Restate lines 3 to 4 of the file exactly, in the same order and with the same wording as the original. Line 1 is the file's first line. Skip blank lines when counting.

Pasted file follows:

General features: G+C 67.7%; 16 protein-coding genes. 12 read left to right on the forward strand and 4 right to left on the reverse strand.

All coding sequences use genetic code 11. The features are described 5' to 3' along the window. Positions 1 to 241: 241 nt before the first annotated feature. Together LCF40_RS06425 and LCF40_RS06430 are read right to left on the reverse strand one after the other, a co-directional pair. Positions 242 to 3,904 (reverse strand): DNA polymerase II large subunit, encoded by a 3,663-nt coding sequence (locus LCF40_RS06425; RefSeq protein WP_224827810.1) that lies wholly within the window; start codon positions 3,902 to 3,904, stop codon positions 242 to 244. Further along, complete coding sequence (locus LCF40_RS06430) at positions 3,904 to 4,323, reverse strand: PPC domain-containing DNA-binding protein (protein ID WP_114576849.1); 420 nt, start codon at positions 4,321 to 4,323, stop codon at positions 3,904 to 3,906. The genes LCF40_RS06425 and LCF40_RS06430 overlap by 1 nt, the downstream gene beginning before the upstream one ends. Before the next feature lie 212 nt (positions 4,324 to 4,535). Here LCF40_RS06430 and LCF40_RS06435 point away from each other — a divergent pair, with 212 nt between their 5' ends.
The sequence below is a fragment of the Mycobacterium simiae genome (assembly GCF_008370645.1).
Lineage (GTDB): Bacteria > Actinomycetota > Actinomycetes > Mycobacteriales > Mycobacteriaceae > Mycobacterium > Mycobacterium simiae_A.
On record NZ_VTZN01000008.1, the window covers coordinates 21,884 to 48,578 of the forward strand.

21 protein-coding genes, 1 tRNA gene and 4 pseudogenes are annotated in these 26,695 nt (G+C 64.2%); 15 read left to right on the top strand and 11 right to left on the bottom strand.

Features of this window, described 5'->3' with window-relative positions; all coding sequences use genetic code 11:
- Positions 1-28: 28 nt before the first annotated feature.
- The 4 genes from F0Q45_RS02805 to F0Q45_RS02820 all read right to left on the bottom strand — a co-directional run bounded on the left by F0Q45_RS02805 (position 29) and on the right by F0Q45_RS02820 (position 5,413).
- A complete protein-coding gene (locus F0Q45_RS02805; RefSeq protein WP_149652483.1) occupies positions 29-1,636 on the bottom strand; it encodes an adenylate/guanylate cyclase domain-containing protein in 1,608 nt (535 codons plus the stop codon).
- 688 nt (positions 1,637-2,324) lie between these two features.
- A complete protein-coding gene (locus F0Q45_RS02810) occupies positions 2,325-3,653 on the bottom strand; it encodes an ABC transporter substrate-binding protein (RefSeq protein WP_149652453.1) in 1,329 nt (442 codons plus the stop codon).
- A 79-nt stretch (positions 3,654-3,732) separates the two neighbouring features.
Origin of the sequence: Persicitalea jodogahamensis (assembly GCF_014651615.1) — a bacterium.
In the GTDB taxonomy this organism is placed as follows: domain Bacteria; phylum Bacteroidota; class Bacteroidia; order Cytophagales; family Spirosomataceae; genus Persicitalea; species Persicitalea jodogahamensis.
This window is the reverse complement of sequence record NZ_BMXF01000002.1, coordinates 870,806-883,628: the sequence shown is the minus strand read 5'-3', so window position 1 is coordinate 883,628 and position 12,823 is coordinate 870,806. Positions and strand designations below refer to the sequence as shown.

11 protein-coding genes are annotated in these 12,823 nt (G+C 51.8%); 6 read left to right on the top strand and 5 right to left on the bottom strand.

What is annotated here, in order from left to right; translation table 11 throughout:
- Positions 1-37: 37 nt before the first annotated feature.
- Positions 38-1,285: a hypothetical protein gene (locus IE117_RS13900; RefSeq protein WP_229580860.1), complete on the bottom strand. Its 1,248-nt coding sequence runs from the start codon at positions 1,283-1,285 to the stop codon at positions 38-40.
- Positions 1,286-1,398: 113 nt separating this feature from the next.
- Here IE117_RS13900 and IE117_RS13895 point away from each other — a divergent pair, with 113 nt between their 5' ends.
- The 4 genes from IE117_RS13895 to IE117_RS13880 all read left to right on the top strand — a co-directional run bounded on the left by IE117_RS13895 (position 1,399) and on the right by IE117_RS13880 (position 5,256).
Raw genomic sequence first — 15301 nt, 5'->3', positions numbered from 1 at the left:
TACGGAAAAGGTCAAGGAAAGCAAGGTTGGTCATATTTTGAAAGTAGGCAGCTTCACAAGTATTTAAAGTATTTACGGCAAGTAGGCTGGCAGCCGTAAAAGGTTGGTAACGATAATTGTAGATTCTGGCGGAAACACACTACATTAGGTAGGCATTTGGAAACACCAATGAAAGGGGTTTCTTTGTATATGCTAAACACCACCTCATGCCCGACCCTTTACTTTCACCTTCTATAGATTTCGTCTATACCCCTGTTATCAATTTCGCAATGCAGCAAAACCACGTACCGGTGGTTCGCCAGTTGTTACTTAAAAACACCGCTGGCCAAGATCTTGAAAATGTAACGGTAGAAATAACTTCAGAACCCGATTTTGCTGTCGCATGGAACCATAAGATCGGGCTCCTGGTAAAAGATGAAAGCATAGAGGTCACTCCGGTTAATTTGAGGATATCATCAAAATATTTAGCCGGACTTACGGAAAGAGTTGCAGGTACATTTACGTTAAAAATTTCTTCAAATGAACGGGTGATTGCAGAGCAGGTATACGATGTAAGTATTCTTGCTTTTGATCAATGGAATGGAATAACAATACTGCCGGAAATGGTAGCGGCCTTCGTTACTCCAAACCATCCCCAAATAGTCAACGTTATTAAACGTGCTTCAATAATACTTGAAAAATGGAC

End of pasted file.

The sequence below is a fragment of the Mycobacterium simiae genome (assembly GCF_008370645.1).
Lineage (GTDB): Bacteria > Actinomycetota > Actinomycetes > Mycobacteriales > Mycobacteriaceae > Mycobacterium > Mycobacterium simiae_A.